As you can see an face only splits 4 times = 16 quads drawn, the texture fixes the rest.
Longor1996

JGO Wizard

Medals: 115
Projects: 2
Exp: 8 years

The cake is probably a lie.

 « Reply #12 - Posted 2014-02-16 20:45:46 »

Wow. That's nearly the same way I am doing it, except that I hardcoded a lot of vector functions, AND I am storing things differently.

The code I wrote up originally (and I didn't touch it for weeks now) would probably make a good coders eyes crying blood. And thats not a joke.
It's time to clean my code up, then I need to get the terrain-patches to actually render.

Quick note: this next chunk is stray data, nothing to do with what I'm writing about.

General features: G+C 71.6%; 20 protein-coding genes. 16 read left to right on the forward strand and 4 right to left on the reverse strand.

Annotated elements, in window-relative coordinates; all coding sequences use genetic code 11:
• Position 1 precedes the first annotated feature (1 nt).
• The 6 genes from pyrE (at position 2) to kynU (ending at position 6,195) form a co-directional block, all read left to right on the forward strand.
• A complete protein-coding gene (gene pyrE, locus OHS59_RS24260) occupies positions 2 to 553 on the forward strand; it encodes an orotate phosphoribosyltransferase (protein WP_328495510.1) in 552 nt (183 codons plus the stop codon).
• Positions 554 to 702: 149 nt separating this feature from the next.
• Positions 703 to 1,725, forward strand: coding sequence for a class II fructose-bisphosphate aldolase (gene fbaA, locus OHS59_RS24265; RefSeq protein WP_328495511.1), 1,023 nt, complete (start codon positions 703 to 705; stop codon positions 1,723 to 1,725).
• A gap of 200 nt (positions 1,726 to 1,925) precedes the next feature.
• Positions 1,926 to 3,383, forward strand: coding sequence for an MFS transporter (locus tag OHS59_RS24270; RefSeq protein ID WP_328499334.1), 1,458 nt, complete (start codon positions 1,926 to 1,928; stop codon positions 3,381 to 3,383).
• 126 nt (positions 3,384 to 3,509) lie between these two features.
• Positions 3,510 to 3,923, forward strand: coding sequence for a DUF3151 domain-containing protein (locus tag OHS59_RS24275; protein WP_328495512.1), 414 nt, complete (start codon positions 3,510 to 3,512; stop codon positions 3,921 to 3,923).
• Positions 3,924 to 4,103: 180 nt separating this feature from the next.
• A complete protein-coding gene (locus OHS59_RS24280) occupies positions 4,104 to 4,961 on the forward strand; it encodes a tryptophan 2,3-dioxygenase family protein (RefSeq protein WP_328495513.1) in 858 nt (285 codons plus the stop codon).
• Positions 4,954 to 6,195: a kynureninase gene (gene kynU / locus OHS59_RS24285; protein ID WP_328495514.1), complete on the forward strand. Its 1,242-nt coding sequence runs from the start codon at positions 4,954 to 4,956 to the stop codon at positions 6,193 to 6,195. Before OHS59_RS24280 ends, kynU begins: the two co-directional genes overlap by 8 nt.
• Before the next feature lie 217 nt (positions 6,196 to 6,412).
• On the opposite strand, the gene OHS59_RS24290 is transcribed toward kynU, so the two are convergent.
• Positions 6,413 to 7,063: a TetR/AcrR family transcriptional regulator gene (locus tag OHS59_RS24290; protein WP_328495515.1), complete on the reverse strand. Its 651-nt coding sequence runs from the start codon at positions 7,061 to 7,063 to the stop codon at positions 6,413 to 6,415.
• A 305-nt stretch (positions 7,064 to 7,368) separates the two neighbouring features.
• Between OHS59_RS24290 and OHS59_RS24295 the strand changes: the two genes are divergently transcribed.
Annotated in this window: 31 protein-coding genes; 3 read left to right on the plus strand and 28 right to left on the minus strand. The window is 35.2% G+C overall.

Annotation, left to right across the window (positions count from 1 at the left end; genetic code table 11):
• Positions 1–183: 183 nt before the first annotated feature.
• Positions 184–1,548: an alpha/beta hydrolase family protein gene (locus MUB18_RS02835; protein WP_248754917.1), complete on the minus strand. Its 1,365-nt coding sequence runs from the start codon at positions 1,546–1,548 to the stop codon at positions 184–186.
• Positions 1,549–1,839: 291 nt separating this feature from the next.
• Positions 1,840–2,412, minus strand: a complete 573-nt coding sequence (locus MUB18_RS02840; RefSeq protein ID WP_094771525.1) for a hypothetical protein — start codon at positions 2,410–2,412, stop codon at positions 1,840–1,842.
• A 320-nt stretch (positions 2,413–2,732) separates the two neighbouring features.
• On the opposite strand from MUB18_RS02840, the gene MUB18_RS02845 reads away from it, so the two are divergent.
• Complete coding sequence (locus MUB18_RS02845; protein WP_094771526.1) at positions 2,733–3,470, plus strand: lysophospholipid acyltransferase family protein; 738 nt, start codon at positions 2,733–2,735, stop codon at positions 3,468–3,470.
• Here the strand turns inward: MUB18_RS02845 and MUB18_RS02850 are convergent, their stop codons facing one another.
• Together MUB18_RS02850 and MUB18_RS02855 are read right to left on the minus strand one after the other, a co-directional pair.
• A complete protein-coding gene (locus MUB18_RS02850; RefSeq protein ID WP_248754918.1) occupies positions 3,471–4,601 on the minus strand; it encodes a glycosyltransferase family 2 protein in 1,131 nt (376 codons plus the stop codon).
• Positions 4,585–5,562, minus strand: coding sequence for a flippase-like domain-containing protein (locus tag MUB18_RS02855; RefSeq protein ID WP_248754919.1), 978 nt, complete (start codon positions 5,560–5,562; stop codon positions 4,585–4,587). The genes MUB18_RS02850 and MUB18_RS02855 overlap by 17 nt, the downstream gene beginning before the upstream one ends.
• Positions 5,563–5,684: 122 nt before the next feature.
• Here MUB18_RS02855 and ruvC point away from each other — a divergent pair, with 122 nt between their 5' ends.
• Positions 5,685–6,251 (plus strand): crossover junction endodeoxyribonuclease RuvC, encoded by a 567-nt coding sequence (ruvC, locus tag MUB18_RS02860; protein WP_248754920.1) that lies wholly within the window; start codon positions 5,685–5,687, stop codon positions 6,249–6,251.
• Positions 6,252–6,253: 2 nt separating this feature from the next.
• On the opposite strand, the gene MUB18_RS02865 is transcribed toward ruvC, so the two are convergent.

- Longor1996

The cake is probably a lie... but it's a delicious lie!
saucymeatman
 « Reply #13 - Posted 2014-02-16 21:12:35 »

Wow.

That actually helped a lot.

...

Thank you very much!
Have a nice day!

- Longor1996

Saucymeatman's posts where enough to finally get me on the right track to solve this really (really) simple problem.
Really. It's easy.

Longor1996

JGO Wizard

Medals: 115
Projects: 2
Exp: 8 years

The cake is probably a lie.

 « Reply #14 - Posted 2014-02-16 21:26:54 »

And this is how it looks like when I render all the points as... well... GL_POINTS.

Have a nice day!

- Longor1996

The cake is probably a lie... but it's a delicious lie!